FAQ

/FAQ

Yes. Katie has a wide network of trusted colleagues across Italy and abroad.  Contact us and we’d be happy to put you in touch with an excellent guide for historical or culinary tours.

Katie has many resources for dining and drinking in Italy and beyond. You’ll find her Rome tips on her blog (especially this post) as well as in her many articles and books, and e-book. She also has two mobile apps for iOS devices (“Katie Parla’s Rome” and “Katie Parla’s Istanbul” and a number of online city guides.

Katie moderates comments, so maybe she hasn’t had the chance to publish it yet.

Katie writes the blog at 3am after her two full time jobs (touring and writing) so give her a break, will ya?

Maybe. If your idea jives with the Katie’s philosophy, she’d love to read your pitch.

Hell no.

No, sorry.

Katie is at the service of the reader. She does not accept gifts, discounts, or free meals. Period. She never has and never will go on a junket. When reviewing a venue, Katie conceals her identity and never announces her intent to review in advance. She pays for all of her own travel and meals, though she is reimbursed by publishers when on assignment for their publications.

If you would like to book a food tour or beer or wine tasting with Katie, see the tours she offers and contact us for booking.

Katie also highly recommend the services of Context Travel, Vino Roma and Antiqua Tours.

If you are interested in booking a cooking class in Rome, Daniela del Balzo is the absolute best.

Yes! Start a blog, be authentic, generate great content, network, tweet, and, if possible, get some academic credentials in the subject you are covering. Also read this post. And never write for a commercial publication for free.

In Rome, service can vary wildly from friendly and flawless to disorganized and inept. Katie has experienced the former at simple trattorias and the latter in fine dining establishments. In general, though, service is competent and friendly, but perhaps less so than in the US, where servers work for tips. It is also less efficient than in the US, where restaurants turn tables and have multiple seatings. If the service at a Roman restaurant is slow, it is likely that the servers don’t want to rush you (meals have a leisurely pace in Italy). Or that the kitchen is in the weeds–often the entire dining room gets sat at about the same time. One of the major bonuses of Roman service is that if you ask for suggestions or order the “wrong” dish, the server will likely be honest about it.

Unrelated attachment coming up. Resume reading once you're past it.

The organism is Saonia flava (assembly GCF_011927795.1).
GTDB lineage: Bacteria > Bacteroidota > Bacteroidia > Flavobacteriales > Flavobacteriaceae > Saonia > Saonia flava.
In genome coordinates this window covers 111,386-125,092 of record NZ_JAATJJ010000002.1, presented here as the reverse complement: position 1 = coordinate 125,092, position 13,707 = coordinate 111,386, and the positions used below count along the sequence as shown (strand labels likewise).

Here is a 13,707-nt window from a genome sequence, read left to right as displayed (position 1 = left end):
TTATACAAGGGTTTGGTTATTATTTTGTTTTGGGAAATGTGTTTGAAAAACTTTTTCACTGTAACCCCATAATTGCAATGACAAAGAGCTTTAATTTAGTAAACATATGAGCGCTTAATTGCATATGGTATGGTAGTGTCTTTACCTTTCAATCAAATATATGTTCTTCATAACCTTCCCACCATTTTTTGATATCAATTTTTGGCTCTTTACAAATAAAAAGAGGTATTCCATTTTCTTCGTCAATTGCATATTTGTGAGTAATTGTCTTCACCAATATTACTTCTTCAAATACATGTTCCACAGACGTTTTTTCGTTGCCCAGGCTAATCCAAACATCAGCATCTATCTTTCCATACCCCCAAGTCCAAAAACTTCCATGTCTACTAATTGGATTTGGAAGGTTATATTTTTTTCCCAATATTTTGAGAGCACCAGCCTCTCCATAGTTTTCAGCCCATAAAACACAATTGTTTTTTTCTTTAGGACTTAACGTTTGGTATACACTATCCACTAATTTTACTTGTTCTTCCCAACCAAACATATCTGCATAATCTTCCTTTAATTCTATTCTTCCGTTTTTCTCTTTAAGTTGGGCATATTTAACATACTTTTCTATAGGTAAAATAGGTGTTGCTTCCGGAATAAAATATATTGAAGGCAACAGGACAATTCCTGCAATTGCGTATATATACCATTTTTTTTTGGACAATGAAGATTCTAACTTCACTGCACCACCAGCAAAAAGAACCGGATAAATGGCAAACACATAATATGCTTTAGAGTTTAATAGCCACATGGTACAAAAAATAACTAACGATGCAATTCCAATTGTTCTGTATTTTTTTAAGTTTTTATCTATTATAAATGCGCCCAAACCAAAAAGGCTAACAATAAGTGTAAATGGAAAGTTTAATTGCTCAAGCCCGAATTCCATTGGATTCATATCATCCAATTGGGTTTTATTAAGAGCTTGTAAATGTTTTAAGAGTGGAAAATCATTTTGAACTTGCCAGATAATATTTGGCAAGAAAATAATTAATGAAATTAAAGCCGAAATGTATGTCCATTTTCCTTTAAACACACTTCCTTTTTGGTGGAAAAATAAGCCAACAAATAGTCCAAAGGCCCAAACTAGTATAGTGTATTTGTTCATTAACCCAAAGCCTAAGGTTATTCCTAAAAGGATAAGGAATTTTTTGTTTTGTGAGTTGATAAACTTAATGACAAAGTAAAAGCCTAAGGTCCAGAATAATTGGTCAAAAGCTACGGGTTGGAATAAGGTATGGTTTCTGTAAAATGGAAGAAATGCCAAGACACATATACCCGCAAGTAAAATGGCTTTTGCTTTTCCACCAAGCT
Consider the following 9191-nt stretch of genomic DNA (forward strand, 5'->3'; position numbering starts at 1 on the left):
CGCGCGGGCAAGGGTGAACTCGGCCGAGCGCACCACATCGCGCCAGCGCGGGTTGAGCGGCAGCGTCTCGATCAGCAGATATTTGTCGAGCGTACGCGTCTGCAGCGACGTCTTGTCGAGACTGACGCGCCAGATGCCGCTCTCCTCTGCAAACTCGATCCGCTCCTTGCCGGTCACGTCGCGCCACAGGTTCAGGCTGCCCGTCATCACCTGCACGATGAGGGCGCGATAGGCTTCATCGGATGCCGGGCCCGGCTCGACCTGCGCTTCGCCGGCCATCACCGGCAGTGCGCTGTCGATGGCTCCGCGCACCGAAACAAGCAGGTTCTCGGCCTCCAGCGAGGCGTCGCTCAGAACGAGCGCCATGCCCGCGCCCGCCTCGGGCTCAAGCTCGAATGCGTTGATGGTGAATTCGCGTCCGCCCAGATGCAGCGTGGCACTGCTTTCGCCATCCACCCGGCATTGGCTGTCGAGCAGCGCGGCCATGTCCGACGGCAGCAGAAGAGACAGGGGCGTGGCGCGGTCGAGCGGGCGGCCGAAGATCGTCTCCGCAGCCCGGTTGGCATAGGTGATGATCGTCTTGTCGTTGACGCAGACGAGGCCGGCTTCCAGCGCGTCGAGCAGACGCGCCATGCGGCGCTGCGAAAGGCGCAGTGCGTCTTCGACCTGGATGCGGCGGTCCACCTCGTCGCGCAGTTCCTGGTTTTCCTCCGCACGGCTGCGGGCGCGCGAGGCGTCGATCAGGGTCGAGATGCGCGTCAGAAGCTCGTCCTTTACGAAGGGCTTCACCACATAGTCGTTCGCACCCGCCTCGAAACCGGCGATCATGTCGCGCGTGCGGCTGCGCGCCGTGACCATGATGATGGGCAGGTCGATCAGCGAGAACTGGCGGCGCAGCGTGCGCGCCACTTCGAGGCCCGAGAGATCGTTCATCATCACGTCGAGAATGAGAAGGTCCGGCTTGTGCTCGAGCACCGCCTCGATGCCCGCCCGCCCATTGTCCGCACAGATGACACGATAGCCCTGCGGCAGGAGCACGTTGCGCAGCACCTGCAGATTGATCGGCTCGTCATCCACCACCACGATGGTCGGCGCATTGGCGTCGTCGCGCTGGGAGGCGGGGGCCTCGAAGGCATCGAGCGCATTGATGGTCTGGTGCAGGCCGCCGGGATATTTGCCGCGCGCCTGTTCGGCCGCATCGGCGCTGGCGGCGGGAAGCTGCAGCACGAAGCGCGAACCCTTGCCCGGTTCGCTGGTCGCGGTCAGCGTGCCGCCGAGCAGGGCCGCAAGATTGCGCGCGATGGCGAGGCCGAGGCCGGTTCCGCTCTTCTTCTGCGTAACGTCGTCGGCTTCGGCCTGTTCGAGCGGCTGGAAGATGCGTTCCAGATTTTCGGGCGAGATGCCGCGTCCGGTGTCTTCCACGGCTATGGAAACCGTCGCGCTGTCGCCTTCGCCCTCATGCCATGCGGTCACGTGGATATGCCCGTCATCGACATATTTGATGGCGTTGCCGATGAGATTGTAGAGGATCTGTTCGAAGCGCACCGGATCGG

Katie writes lots of nice things about Rome. And sometimes even Romans. Of course she likes both. Katie writes about the experience of living and working in Rome and doesn’t believe in sugarcoating (exception: Jordan almonds). So if you want to read about how perfect everything in the Italian capital is, you are not going to find any of that here because it is not perfect. Over a third of Italians Katie’s age are unemployed. Most people shop mostly or exclusively in supermarkets. The quality and authenticity of the city’s food has tangibly plummeted in the past decade. There are a lot of great things about living in Rome, but the city has serious problems and they deserve attention.

Katie recommends these accommodations.

She gives tours, writes, lectures, provides wine education, and has two apps. She works hard and never takes a day off (ask her exasperated friends, parents and boyfriend). Katie spends lots of what she earns on food, wine, beer and travel. She also writes for several publications, which cover expenses for assignments.

Katie can have infinite hoagie knowledge and know about Roman food. Incredible, isn’t it? In addition to living in Rome since 2003 (she doesn’t believe this alone is a legitimate credential), she has a Master’s Degree in Italian Gastronomic Culture and lectures at universities about food and beverages; these topics are her life. Also, New Jersey is a fertile breeding ground for gastronomes (ahem, Alice Waters). It is the Garden State, you know?

Good question!  Shoot an email to Katie’s publicist Jackie de Giorgio at press[at]katieparla.com and she’ll get back to you.

We reply to every email Katie gets through the contact form. One out of every 20 email addresses gets bounced back due to a typo in the visitor’s email address. We do our best to track you down, but sometimes don’t succeed. Please try again!

Katie loves recounting my dining experiences, but without all the people who read the blog, write to her, and make comments, she would not have anywhere near the motivation to keep it going. Of course, not everyone agrees with her opinions, which is fine. She wants to know what readers think and welcome disagreement. That said, she will not tolerate trolls and abusive comments will not be published. This isn’t a democracy and if you want to rant, get your own site!

Tasting Rome is available for pre-order at a variety of outlets. Visit the book’s dedicated page for links. From March 29, Tasting Rome will be available throughout the US wherever books are sold.

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